MS. HERSMAN: So going to a few brass tacks and picking up on the idea that – what sort of capabilities, what sort of posturing do we need in Europe, thinking – most of our nuclear posture in Europe very much predates the – structurally in terms of where are things located, which countries do we engage with very much predates the end of the Cold War. Since that time you’ve had the infusion of many countries into NATO. You’ve had this fundamental alteration of what constitutes the periphery of NATO. We’ve had fundamental East/West shifts in terms of the perspective and role of Turkey and where they sort of fit into that picture.
So, looking out today, we have incredibly nervous, you know, peripheral states but whose role on – from the nuclear perspective is rather minimal. We have traditional NATO states with a very large role but very sort of somewhat reluctant populations. And we have Turkey really struggling with many of its own political challenges and a potential – you know, the risk of some divergence in terms of the types of values that we expect to tie us together on something as important as nuclear deterrence.
Is there any way to think about that, or are these sort of structures immutable at this point? I am looking at you.
MR. MILLER: Oh, yeah, you want me to walk into that trap. Thank you very much.
MS. HERSMAN: Yeah. (Laughs.) I figured you could, you know –
MR. MILLER: Thank you. So the subtext of the question is, should we try to put nuclear units into some of the new – the newer members of NATO, to which I would answer absolutely not. It would be seen by the Russians as a huge provocation, and I don’t know that we would get any good out of it. That said, I think there are two things to talk about. One is to get governments to recognize – this is part of the discussion we had and the answer to the previous question – that an attack on one is an attack on all. And just as in the Cold War an attack on one member of the alliance meant we were all in it, that principle applies today even if the so-called frontline has shifted hundreds of miles to the east.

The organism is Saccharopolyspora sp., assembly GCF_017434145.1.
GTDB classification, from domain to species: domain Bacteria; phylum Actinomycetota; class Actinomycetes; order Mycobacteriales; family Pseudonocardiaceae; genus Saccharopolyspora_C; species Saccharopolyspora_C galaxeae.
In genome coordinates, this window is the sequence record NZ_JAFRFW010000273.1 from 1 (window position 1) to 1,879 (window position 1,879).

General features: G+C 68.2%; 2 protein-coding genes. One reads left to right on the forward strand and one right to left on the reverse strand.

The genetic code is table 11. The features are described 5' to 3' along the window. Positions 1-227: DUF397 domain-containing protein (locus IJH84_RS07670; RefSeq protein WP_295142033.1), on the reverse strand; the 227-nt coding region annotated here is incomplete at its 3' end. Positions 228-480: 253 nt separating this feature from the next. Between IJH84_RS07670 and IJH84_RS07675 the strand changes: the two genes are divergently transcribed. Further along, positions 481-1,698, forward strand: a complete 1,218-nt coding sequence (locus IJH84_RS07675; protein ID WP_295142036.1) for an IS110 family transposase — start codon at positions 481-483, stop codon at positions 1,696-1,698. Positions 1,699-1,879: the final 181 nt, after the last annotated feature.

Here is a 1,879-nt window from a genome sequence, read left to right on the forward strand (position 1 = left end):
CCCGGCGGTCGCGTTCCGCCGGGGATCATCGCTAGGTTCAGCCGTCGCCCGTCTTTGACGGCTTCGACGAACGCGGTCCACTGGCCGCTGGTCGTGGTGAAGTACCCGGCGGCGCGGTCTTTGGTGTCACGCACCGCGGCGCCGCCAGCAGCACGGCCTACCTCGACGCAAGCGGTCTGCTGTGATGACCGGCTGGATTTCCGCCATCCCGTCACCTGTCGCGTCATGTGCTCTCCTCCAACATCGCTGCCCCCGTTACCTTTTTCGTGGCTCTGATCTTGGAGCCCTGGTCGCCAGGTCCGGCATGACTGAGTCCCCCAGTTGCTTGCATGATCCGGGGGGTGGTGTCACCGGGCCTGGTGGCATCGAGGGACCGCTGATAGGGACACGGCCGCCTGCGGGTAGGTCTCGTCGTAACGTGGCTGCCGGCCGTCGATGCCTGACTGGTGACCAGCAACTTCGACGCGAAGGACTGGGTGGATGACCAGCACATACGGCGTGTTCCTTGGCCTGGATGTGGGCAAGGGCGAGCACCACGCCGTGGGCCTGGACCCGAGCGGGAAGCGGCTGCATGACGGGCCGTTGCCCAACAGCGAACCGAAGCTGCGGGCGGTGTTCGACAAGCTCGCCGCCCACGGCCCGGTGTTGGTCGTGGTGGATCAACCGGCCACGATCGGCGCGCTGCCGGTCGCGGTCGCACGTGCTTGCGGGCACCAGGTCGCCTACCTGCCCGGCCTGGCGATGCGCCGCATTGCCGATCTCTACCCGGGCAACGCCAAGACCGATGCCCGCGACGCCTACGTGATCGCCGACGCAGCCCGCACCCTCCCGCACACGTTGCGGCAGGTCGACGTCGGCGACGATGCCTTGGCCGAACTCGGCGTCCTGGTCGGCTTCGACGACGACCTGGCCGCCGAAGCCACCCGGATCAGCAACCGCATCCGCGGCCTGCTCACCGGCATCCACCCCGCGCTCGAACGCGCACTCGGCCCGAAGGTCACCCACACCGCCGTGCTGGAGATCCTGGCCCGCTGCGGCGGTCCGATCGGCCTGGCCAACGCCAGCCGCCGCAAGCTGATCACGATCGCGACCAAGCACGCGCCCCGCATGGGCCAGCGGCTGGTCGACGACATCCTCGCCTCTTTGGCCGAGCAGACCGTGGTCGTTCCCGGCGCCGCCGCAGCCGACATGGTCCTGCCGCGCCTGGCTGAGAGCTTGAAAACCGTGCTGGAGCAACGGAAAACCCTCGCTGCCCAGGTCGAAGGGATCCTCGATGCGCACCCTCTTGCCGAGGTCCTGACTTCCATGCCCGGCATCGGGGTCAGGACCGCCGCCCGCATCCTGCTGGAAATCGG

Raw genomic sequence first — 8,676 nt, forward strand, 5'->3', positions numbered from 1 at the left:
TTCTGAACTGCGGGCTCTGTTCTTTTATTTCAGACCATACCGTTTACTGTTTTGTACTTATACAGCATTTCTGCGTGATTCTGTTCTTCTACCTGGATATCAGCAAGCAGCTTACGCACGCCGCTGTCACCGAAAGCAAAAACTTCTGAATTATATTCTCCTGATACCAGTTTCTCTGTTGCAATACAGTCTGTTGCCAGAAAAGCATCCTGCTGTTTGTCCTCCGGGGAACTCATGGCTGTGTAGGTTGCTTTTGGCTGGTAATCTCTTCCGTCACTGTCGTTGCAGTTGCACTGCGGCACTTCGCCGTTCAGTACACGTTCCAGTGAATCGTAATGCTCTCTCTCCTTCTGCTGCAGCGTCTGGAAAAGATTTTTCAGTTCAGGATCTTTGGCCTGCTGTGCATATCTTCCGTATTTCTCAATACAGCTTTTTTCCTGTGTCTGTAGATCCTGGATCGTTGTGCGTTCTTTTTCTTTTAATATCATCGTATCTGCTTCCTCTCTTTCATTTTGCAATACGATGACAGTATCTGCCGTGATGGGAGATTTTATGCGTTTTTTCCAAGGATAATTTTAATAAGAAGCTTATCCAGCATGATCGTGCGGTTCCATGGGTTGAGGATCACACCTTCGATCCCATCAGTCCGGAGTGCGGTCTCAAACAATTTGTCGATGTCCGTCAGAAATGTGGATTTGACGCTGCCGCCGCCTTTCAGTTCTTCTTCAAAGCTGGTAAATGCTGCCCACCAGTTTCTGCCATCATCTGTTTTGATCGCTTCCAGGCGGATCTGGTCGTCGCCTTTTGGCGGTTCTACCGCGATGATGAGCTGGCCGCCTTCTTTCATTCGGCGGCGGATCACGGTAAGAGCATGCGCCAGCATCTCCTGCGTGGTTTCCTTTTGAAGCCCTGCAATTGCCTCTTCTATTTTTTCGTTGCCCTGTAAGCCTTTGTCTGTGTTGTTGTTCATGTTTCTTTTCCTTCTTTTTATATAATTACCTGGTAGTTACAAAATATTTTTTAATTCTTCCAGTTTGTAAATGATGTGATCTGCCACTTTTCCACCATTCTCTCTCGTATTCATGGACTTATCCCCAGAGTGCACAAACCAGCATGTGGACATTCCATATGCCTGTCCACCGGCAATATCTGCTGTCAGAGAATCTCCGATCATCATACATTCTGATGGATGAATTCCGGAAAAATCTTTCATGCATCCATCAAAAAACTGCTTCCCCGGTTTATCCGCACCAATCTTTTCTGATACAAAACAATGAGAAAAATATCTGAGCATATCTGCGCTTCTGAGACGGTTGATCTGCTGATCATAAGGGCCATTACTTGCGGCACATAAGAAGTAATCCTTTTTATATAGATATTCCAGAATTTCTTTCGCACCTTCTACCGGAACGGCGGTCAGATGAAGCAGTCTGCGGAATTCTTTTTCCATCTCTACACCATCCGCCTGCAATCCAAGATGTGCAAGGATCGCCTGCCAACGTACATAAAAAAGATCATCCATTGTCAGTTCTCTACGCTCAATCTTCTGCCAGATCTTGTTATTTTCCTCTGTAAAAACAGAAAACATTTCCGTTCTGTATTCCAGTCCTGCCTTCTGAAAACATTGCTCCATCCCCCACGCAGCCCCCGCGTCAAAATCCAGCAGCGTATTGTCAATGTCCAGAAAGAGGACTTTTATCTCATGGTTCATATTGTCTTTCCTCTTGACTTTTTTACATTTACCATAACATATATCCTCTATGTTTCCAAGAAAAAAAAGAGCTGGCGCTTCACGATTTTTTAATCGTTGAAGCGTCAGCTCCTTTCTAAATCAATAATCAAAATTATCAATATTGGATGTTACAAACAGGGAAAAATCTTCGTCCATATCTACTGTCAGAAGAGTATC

The second thing is to be innovative and provocative and to think about new ways of doing old business, and that is, if you’re not going to put nuclear weapons in Poland, can you have some sort of composite NATO nuclear strike squadron where trained Polish pilots are integrated into an F-16 unit in one of the other basing countries so that as we have a NATO AWACS squadron, can we have a NATO
strike squadron? And, again, I’m way out in front of my headlights, but the Norwegian position has always been there will be no nuclear weapons on our territory in peacetime. There’s nothing in Norwegian policy, to my knowledge, that says we will not have pilots engaged in a nuclear delivery role in somebody else’s main operating base. So, again, let’s think about ways to involve more allies in this mission, which affects all of us.
MS. HERSMAN: Did you want to comment on that? Does any – do we have any room to –
MR. VERSHBOW: Yeah, I mean, that’s – even that idea would be very controversial, but it’s – there’s no rule or commitment that would prevent that. When we started the process of enlarging NATO, we talked about having no intention, no plan, no reason to put the weapons on the territory of new member states, and I think that was based on a security evaluation that is probably still valid today. But I think other ways of getting nations involved, maybe just in planning and training and the command structure, I’m not sure, but the pilots might raise a lot of hackles in some allied capitals. But the key is to make sure that everybody is – feels committed, feels covered by the deterrent and that other allies feel that the risks are being shared more equitability than they are now. So I think there’s a lot of different ways, as Frank said at the beginning, to increase the participation of non-basing countries and build that greater solidarity that underpins deterrence for the alliance.